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E-commerce and Sandy: A Love-Hate Relationship

Image via American Apparel
Image via American Apparel

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If the Twitter backlash against American Apparel and other stores' Sandy-themed sales is any indication, talking about the numbers left many a bad taste in people's mouths, post-hurricane. But in Sandy's wake, e-commerce has emerged as one of the retail sector's only strategies for offsetting the sales hit brands took as their East Coast stores closed. Or, as an American Apparel spokesperson told Fashionista, "retail stores are the lifeline of a brand like ours so when they are closed, we need to come up with ways to make up for that lost revenue. People forget how expensive it is to run a Made in USA brand like American Apparel and if we made a mistake here it came from the good place of trying to keep the machine going–for the sake of our employees and stakeholders."

An analyst for Citigroup pegs retail sales loss due to a day or three of closing East Coast stores at "as much as 40 percent for the week in affected areas, and November comparable-store sales could be down by as much as 2 to 3 percent," reports the New York Times. While that's a tough blow for brands at the start of the holiday season, the general consensus culled from analysts and retail businesses is that the storm fell on a generally slow shopping day—Monday—and far enough in advance of the holiday push—Thanksgiving, Black Friday, etc.—that the drop was not as bad as it could have been.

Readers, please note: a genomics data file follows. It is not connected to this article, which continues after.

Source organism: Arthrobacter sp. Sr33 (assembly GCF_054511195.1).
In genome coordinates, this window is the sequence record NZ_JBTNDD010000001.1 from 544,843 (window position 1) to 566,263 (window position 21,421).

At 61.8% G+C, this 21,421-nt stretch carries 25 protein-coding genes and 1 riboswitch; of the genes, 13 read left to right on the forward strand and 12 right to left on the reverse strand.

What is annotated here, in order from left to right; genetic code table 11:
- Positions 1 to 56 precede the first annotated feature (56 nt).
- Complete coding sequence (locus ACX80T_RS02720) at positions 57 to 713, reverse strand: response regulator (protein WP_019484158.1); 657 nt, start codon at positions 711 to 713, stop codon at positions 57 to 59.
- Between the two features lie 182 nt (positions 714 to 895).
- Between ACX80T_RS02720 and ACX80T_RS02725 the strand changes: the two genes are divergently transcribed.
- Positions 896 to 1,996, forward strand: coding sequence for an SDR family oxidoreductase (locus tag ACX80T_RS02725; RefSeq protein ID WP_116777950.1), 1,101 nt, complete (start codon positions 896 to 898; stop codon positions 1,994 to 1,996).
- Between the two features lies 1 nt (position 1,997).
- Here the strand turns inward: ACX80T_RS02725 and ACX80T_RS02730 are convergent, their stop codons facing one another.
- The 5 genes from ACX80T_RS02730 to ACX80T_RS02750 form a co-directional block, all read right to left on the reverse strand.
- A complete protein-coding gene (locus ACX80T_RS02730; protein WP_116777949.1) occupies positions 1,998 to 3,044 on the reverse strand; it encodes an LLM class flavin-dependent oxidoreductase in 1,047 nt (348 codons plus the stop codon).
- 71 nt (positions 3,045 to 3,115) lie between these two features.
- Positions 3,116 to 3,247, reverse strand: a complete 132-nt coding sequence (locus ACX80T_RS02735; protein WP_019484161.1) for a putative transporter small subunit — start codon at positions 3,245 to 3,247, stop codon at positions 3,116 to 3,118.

At least stores with e-commerce can counter losses slightly: and other e-tailers experienced "unusually strong volumes on Monday", according to the Huffington Post. So American Apparel was accurate in noticing that those who were home-bound would take advantage of online shopping (the company's slight lack of tact notwithstanding).

Still, it's not all smooth sailing from here. Brands' e-commerce platforms are obviously experiencing problems with order fulfillment. As Jason Goldberg, founder and chief executive of, told HuffPo, "The biggest impact to us right now is that our warehouses have no power. We're doing everything humanly possible to send packages as quickly as possible."

Retail company's with a strong online eliminate like eBay, Gilt Groupe, Opening Ceremony, Bonobos, and Net-a-Porter were the first to connect with shoppers via Twitter and e-mail, warning users of probable delays in delivery dates and asking for their patience.
· American Apparel Responds To Backlash Over Sandy Sale [Fashionista]
· Awaiting the Storm's Price Tag [NY Times]
· Firms Begin to Assess Damages in Hurricane Sandy's Wake [WWD]
· Hurricane Sandy: Online Shopping Orders Delayed By Warehouse Power Outages [HuffPo]
· Twittersphere Is Not Happy About Sandy-Themed Sales [Racked]